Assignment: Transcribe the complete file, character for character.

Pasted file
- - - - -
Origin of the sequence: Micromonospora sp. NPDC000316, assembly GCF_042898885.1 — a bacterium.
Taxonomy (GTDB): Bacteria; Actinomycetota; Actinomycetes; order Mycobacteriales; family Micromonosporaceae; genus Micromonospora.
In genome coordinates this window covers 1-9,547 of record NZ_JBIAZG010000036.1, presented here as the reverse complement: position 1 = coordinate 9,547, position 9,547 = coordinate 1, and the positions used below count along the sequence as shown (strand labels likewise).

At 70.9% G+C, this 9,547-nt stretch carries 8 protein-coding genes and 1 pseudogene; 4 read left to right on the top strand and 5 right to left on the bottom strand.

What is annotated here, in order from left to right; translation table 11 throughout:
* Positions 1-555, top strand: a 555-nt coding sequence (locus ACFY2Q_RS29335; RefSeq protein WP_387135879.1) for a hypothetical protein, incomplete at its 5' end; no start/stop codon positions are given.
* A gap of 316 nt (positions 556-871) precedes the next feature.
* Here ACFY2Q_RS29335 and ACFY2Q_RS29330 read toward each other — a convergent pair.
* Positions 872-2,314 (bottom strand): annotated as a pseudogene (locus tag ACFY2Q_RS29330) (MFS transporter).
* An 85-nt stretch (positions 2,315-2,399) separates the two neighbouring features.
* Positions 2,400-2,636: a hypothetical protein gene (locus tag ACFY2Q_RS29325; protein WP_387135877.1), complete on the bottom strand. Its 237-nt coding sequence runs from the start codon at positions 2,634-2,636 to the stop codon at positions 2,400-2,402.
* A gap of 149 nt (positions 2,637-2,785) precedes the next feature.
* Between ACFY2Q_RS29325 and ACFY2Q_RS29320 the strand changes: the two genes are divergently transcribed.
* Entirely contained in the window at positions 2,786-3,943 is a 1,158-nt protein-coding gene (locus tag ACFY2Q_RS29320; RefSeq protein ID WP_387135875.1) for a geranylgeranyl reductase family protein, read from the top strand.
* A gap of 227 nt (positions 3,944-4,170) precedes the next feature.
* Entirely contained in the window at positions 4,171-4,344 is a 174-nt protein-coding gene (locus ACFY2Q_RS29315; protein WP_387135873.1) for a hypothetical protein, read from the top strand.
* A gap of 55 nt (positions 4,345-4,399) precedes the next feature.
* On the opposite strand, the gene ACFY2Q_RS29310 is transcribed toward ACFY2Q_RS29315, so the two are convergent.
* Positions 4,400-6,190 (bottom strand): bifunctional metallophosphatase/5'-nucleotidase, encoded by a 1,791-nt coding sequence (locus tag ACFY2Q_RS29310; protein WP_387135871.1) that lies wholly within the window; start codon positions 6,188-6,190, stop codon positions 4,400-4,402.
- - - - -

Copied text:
Origin of the sequence: Micromonospora sp. NPDC000316, assembly GCF_042898885.1 — a bacterium.
Taxonomy (GTDB): Bacteria; Actinomycetota; Actinomycetes; order Mycobacteriales; family Micromonosporaceae; genus Micromonospora.
In genome coordinates this window covers 1-9,547 of record NZ_JBIAZG010000036.1, presented here as the reverse complement: position 1 = coordinate 9,547, position 9,547 = coordinate 1, and the positions used below count along the sequence as shown (strand labels likewise).

At 70.9% G+C, this 9,547-nt stretch carries 8 protein-coding genes and 1 pseudogene; 4 read left to right on the top strand and 5 right to left on the bottom strand.

What is annotated here, in order from left to right; translation table 11 throughout:
* Positions 1-555, top strand: a 555-nt coding sequence (locus ACFY2Q_RS29335; RefSeq protein WP_387135879.1) for a hypothetical protein, incomplete at its 5' end; no start/stop codon positions are given.
* A gap of 316 nt (positions 556-871) precedes the next feature.
* Here ACFY2Q_RS29335 and ACFY2Q_RS29330 read toward each other — a convergent pair.
* Positions 872-2,314 (bottom strand): annotated as a pseudogene (locus tag ACFY2Q_RS29330) (MFS transporter).
* An 85-nt stretch (positions 2,315-2,399) separates the two neighbouring features.
* Positions 2,400-2,636: a hypothetical protein gene (locus tag ACFY2Q_RS29325; protein WP_387135877.1), complete on the bottom strand. Its 237-nt coding sequence runs from the start codon at positions 2,634-2,636 to the stop codon at positions 2,400-2,402.
* A gap of 149 nt (positions 2,637-2,785) precedes the next feature.
* Between ACFY2Q_RS29325 and ACFY2Q_RS29320 the strand changes: the two genes are divergently transcribed.
* Entirely contained in the window at positions 2,786-3,943 is a 1,158-nt protein-coding gene (locus tag ACFY2Q_RS29320; RefSeq protein ID WP_387135875.1) for a geranylgeranyl reductase family protein, read from the top strand.
* A gap of 227 nt (positions 3,944-4,170) precedes the next feature.
* Entirely contained in the window at positions 4,171-4,344 is a 174-nt protein-coding gene (locus ACFY2Q_RS29315; protein WP_387135873.1) for a hypothetical protein, read from the top strand.
* A gap of 55 nt (positions 4,345-4,399) precedes the next feature.
* On the opposite strand, the gene ACFY2Q_RS29310 is transcribed toward ACFY2Q_RS29315, so the two are convergent.
* Positions 4,400-6,190 (bottom strand): bifunctional metallophosphatase/5'-nucleotidase, encoded by a 1,791-nt coding sequence (locus tag ACFY2Q_RS29310; protein WP_387135871.1) that lies wholly within the window; start codon positions 6,188-6,190, stop codon positions 4,400-4,402.